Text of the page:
If these stylistic touches recall one of the seminal films of the 1940s - David Lean's Brief Encounter - it is certainly no accident. In The Deep Blue Sea Davies plays homage both to that Lean classic and to others such as Letter From an Unknown Woman, Now Voyager, The Heiress, It Always Rains on Sunday and All That Heaven Allows.

Indeed, Brief Encounter haunts Terence Davies ' The Deep Blue Sea. Both are stories about conventional women who are torn between the fulfilment of desire and the oppression of convention. As in Brief Encounter, The Deep Blue Sea is a subjective narrative - the whole story is filtered through Hester's consciousness. Like Celia Johnson's Laura, Hester articulates her story to the audience in voice over, drawing a real sense of intimacy. This is her story, her journey. And, again, The Deep Blue Sea is not a linear narrative, but a patchwork of memory and real-time - a unique style that Davies has previously explored in his autobiographical works, Distant Voice, Still Lives and The Long Day Closes.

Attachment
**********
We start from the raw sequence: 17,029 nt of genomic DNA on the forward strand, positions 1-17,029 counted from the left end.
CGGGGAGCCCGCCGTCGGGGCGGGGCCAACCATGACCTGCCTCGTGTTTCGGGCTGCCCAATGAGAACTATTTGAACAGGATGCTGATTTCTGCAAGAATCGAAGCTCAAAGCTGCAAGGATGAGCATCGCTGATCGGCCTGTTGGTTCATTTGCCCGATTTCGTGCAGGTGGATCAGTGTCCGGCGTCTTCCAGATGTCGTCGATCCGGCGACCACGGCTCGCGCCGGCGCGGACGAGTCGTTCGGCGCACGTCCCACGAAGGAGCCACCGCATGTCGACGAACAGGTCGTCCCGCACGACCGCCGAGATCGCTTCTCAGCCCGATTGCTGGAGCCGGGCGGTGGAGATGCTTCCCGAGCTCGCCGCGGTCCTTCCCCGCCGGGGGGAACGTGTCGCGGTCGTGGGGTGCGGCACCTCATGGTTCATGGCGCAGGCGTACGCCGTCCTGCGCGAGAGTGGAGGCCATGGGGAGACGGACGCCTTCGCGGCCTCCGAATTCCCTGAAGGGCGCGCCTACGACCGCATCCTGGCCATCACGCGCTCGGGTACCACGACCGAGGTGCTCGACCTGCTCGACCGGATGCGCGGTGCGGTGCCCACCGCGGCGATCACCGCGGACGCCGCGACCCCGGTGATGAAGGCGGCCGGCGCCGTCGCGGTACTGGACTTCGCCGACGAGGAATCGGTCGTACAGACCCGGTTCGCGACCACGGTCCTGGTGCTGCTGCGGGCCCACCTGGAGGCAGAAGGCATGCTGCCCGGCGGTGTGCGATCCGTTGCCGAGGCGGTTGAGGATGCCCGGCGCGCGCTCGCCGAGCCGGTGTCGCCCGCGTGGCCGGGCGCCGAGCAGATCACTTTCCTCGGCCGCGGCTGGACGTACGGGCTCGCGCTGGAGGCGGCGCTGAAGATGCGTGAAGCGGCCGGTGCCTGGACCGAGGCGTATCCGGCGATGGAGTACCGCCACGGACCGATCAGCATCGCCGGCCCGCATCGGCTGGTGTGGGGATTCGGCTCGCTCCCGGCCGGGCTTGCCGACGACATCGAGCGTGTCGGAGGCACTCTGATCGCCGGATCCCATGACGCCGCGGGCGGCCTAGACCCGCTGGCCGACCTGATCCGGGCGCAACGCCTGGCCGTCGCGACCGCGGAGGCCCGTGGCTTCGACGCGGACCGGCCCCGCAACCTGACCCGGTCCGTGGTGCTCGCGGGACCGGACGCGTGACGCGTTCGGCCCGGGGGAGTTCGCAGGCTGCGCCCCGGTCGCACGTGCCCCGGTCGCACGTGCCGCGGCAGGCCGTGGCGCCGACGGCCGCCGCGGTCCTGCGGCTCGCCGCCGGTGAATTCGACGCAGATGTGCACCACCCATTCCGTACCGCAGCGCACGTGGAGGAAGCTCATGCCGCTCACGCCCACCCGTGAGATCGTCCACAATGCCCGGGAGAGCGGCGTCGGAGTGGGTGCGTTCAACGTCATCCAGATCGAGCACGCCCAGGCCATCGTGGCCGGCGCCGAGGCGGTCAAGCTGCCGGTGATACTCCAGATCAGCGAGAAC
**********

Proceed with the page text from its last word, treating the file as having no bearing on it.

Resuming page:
Seam O'Connor and Terence Davies initially developed the screenplay with the support of the Rattigan Estate. In June 2010, Sean O'Connor took the script to the UK Film Council who immediately expressed their interest in backing the film. At that point, producer Kate Ogborn joined the production. Together, Kate Ogborn and Sean O'Connor set about putting the financing together, their ambition being to shoot the film before the end of the year, in order for it to be ready for release in the UK in 2011 to tie in with the Rattigan Centenary celebrations. In July 2010, the recently elected British Government announced the closure of the UK Film Council. There was some anxiety that the production might be a casualty of this, however, fortunately, the UK Film Council were able to maintain their investment in the film as well as their huge enthusiasm and support for it. Shooting commenced in London in November 2010, just five months after the initial submission of the script.